Westenra - 100% Pure New Zealand
up in New Zealand – surrounded by sea, snow and space
– has had a huge influence on Hayley Westenra’s blossoming
are quite a few songs where, as I sing, I picture myself
walking along a beach. It’s usually the beach at Sumner,
in Christchurch, where I live,” 17-year-old Westenra says.
so serene and so beautiful and I know it influences the
way I sing certain songs. I think if I had grown
up in a busy city, like New York, I would sing quite differently
– choose a different repertoire. But living in New
Zealand, I guess I am compelled to sing like I do.”
young woman is finding herself spending less and less
time in the country she loves, as her career takes her
to performances in Asia, Europe, Britain and America.
Westenra, who always travels with either her mother or
father at her side, never forgets where she comes from
and makes certain the rest of the world knows exactly
where she calls home.
spent four months in London recording her new album with
Beatles producer Sir George Martin and his son Giles.
The album name, Pure, has a lot to do with the way she
sees New Zealand.
say that my voice and my music is pure, and the treatment
of the songs on the album has been pure,” she says.
“But it’s also about the fact that I come from New Zealand
– a country that is 100 percent ‘pure’. I think
that reflects a lot in the songs I’m singing.”
of those on the Pure album, which rushed to No 1 on the
New Zealand charts, are well-loved, emotive Maori songs
– Pokarekare Ana, and Hine E Hine. She says she
has an affinity with Maori music, having grown up singing
Maori songs in school, and today she is entranced by the
melodic lyrics in the native language.
really enjoy singing Maori music – I think it is beautiful
and the vowel sounds are gorgeous,” she says.
have grown up with it. We’d sing Maori songs at
school - every week a teacher would grab a guitar and
we would all sing along to them.
you are away from New Zealand, songs like Pokarekare Ana
immediately bring you home - the memories of home and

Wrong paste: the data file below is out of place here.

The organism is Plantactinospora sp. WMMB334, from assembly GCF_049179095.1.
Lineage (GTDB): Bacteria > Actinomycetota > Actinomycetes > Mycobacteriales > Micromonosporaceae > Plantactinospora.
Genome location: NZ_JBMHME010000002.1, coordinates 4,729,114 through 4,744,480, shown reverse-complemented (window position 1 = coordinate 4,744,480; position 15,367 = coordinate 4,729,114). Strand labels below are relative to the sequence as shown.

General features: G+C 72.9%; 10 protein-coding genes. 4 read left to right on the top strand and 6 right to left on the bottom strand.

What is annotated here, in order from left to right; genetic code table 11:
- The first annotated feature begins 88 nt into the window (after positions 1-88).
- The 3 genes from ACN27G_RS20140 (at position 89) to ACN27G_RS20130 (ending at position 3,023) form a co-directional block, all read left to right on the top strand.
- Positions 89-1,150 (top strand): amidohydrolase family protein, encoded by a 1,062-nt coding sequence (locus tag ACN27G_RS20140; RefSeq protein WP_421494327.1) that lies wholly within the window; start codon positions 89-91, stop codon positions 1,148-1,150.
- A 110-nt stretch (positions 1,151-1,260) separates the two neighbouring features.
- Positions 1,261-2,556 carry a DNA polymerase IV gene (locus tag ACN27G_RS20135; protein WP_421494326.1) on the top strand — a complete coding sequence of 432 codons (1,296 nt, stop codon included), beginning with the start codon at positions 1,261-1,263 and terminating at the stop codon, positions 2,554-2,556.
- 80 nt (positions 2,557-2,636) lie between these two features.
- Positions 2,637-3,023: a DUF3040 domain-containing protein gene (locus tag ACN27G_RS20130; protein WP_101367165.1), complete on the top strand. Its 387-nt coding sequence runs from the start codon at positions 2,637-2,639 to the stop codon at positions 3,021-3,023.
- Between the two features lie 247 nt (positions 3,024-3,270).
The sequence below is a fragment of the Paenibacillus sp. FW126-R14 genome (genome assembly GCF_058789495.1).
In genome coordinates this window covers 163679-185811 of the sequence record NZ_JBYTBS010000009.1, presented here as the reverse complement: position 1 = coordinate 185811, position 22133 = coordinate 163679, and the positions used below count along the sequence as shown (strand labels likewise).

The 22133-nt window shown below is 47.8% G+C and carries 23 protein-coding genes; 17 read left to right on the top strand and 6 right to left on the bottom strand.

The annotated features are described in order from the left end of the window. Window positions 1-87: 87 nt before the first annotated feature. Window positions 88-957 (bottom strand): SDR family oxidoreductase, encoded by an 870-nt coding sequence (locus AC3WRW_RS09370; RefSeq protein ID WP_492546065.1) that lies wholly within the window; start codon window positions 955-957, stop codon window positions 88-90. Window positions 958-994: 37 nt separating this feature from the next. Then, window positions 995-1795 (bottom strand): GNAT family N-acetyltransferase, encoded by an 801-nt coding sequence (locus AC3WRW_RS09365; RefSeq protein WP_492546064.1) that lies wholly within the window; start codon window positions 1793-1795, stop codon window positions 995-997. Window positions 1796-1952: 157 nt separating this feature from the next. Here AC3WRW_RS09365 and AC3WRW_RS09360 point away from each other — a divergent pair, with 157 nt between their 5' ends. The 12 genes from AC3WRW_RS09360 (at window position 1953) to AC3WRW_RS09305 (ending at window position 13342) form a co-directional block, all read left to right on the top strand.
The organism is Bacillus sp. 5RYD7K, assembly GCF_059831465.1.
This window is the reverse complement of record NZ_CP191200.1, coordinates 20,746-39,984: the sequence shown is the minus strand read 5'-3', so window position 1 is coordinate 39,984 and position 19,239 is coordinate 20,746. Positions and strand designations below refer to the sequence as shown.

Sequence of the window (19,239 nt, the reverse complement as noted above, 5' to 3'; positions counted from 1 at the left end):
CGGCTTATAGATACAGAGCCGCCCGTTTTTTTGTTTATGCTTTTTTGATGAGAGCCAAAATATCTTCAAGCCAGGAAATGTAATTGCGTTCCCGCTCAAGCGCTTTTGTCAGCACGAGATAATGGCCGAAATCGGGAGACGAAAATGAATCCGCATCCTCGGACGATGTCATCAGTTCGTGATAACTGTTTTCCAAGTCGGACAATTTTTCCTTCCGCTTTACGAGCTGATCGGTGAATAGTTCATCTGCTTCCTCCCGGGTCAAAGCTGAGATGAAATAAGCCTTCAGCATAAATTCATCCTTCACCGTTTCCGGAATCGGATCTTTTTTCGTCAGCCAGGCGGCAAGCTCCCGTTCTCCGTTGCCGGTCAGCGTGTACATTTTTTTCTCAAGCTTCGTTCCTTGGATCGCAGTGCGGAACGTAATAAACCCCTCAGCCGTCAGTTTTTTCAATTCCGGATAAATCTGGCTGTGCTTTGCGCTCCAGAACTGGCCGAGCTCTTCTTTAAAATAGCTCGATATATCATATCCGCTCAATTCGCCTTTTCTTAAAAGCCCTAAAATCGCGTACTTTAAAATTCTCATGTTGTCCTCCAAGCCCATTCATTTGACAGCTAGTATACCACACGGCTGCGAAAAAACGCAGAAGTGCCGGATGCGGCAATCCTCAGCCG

your family come flooding back. It’s hard not to
Ana is about someone parting with a loved one, heading
off to sea. It’s distressing in a way, but such a beautiful
song. Hine E Hine is a lullaby, which translates as Maiden
O Maiden – a mother singing her daughter to sleep.”
says she is always enthusiastic about learning more of
the Maori culture – her great grandfather was Maori.
She has happy memories of her childhood learning to weave
the flax plant – a traditional Maori craft – at her favourite
holiday spot, Golden Bay.
Bay is located at the top of the South Island, bordered
by beaches and mountain ranges. No matter how crazy
her schedule is, Westenra’s family always make sure she
spends a Christmas summer holiday there each year.
get a camp site for our tent right on the beach, take
our canoe, swim and lie around in the sun. It’s so restorative,”
is a town called Takaka, where they have busy little markets
and the people are so relaxed and friendly. It’s
the perfect holiday really.”
she cannot travel far, Westenra is content to go to Sumner
Beach, on Christchurch’s east coast with friends.
says friends she has met overseas come to New Zealand
and are “gobsmacked” by her country. “They just
can’t believe the scenery. They go through rolls
and rolls of film trying to capture it all in photos,”
she says. “They are just blown away by the beauty
of the Franz Josef and Fox Glaciers, and Lake Wakatipu
in Queenstown and the wild beaches of the West Coast.
really miss all those places when I am away. I miss
the space we have in New Zealand. When I’m staying
in London it feels really cramped and I just long for
my big backyard at home.
“And I miss the lifestyle we have – where we can go to
the beach and ski on the mountains in the same day.”
says the relaxed but fun way of life in New Zealand has
played a major role in moulding the performer that she
is. “New Zealanders are very creative people, which
has a lot to do with our lifestyle,” she says. “New Zealand
really encourages its kids to get up and perform.
When I was eight years old, I was in a busking competition
around the malls in Christchurch and it gave me the confidence
and encouragement to go out and sing.
support that New Zealanders give their performers and
artists gives them the kick-start they need to go out
on the world stage.”
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